Huh? If you're not a student of the market, the above statement seems totally wrong. If everyone's pessimistic, the market will have a hard time moving up, right? Wrong.
Sentiment is used as a contrary indicator--when the vast majority of investors (not just some, but a vast majority) are enthusiastic, it means most of them have already bought shares ... and thus, there aren't enough big buyers left to drive prices higher. Conversely, when everyone's talking about recessions, depressions and crash-type scenarios, they've usually already sold their stocks. So there's not enough selling pressure to drive prices lower.
Of course, in the long run, the market is going to follow fundamental factors such as earnings, sales, inflation and interest rates. But in the intermediate-term (one to four months into the future), sentiment has a powerful effect on the market.
That's all well and good, but how do you measure sentiment? Admittedly, it's tough. If you want hard-and-fast numbers, you can use things such as the percent of newsletters that are bullish (it recently hit a 10-year low) and put-call ratios. But we've found that many anecdotal sentiment-related measures are just as useful at spotting turning points ... if you know where to look.
Magazine Covers Indicate Sentiment
The obvious example in the anecdotal camp is the neighbor/cab driver/shoe shiner who brags about all the money he's making in the market. I vividly remember, for instance, a local repairman in our office during early 2000; he stood in front of our board (which lists all our recommended stocks) and was giving us his opinions on them all, as well as suggestions as to what he was buying and selling. Nothing against repairmen, but that's like us talking about our opinion on the latest engineering designs and specification--when novices are bragging, you're usually late in the ballgame.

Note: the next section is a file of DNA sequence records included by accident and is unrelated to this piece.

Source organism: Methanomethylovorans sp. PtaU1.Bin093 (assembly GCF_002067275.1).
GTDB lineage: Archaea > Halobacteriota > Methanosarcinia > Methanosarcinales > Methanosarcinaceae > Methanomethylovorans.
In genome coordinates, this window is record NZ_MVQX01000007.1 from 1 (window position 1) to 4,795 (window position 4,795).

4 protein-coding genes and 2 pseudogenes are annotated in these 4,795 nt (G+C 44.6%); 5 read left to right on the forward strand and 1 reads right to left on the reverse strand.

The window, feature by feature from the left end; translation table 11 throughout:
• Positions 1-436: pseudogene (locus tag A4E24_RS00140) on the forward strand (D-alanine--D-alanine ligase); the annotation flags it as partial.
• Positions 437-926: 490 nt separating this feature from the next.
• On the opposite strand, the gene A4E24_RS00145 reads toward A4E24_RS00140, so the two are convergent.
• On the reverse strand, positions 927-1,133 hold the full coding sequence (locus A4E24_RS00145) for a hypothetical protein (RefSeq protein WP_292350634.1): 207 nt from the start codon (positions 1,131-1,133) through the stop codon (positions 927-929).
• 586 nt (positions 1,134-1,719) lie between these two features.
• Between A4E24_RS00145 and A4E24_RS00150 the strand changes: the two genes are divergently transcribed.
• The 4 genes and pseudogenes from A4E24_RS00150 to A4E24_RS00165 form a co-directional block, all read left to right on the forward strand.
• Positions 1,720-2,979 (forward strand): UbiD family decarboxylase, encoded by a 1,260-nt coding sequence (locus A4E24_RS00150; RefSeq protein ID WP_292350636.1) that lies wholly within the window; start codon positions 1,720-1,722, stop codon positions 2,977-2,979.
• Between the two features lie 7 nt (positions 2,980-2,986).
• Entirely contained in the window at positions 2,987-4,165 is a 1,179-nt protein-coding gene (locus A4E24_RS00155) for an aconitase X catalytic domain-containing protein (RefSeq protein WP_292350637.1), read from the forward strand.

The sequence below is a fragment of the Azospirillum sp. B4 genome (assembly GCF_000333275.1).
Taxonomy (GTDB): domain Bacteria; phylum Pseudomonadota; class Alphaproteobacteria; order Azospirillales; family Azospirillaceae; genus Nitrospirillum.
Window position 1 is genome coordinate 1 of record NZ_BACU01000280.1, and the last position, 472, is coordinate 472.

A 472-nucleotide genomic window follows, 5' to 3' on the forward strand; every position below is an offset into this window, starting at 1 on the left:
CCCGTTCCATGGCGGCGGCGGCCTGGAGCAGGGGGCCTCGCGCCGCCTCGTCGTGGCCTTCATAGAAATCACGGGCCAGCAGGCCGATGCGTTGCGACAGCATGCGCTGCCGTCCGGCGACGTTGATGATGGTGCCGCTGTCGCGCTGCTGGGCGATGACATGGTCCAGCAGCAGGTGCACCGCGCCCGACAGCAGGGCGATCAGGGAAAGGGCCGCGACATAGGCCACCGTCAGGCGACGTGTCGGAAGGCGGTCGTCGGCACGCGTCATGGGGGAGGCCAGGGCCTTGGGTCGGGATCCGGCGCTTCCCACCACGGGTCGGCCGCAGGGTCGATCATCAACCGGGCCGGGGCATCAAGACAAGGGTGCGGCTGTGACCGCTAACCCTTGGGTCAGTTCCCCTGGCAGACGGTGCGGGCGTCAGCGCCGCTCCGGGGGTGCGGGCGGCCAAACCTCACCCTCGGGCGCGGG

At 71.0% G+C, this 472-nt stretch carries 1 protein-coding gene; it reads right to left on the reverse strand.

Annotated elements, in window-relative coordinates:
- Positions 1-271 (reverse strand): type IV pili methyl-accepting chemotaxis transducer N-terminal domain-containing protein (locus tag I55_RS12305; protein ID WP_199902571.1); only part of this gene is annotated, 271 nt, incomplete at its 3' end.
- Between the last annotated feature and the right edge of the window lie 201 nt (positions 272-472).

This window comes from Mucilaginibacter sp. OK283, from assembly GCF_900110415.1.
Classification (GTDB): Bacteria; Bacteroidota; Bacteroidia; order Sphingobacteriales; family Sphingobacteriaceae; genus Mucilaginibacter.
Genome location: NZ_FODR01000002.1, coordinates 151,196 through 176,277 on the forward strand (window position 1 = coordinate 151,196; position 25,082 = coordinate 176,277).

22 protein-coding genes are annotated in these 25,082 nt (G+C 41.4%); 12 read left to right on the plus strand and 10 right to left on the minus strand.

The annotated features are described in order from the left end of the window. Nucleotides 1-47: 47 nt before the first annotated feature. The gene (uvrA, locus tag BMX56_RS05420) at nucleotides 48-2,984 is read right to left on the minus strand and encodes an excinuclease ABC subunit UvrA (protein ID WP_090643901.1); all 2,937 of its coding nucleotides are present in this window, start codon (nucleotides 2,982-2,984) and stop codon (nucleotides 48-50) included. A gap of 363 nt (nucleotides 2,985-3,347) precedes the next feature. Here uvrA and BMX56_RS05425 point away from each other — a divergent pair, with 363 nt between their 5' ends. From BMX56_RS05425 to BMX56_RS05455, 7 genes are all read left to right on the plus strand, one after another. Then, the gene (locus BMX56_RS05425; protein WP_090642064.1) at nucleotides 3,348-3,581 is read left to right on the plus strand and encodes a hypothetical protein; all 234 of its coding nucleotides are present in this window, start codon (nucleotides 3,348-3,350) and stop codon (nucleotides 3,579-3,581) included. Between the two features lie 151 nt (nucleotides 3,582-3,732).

Interestingly, one of the best ways to get a read on public sentiment is by scanning magazine covers. (Cosmopolitan or GQ doesn't count.) BusinessWeek, Fortune, Time and The Economist are notorious for writing about yesterday's news--i.e., reporting dramatic events that have already taken place. Oftentimes, negative cover stories come right at market turning points.
Recently, we've seen a slew of negative covers. The Economist's cover from March 22 simply said "Wall Street: A ten-page special report on the crisis." There was a huge crack running down the center of the page, depicting an earthquake for investors.
But BusinessWeek has been a multiple offender. Its March 24 issue was titled "Waking Up to the Recession." A month before, the magazine's cover blared "Credit on the Edge." And just this week, there's a huge red picture of Fed Chairman Ben Bernanke that says "Reluctant Revolutionary - Special Report on the Financial Crisis."
One piece of anecdotal evidence is meaningless, but when you see all these fearful covers, it's telling you the public believes the worst is yet to come ... which leads me to believe the market is likely forming a bottom around here! There's more to it than that, but these bearish stories are certainly a help in the contrary world that is the stock market.
FYI, in the months ahead, after a bull market has pushed stocks much higher, it wouldn't surprise us to see covers like "Comeback Kid: How America skirted disaster and is thriving in the post-credit bubble world." That will be a hint to lighten up, as most of the investors who are worried today will have finally come on board ... putting the sellers back in control.
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With all of that said, I still don't think it's time to jump into the market with both feet. Too many investors believe that the market is either going up, or going down. Technically, of course, that's true. It's also true that the market spends lots of time setting up for a big move. Said another way, it's not always a bull market or a bear market; sometimes, stocks are just building a launching pad for a future advance.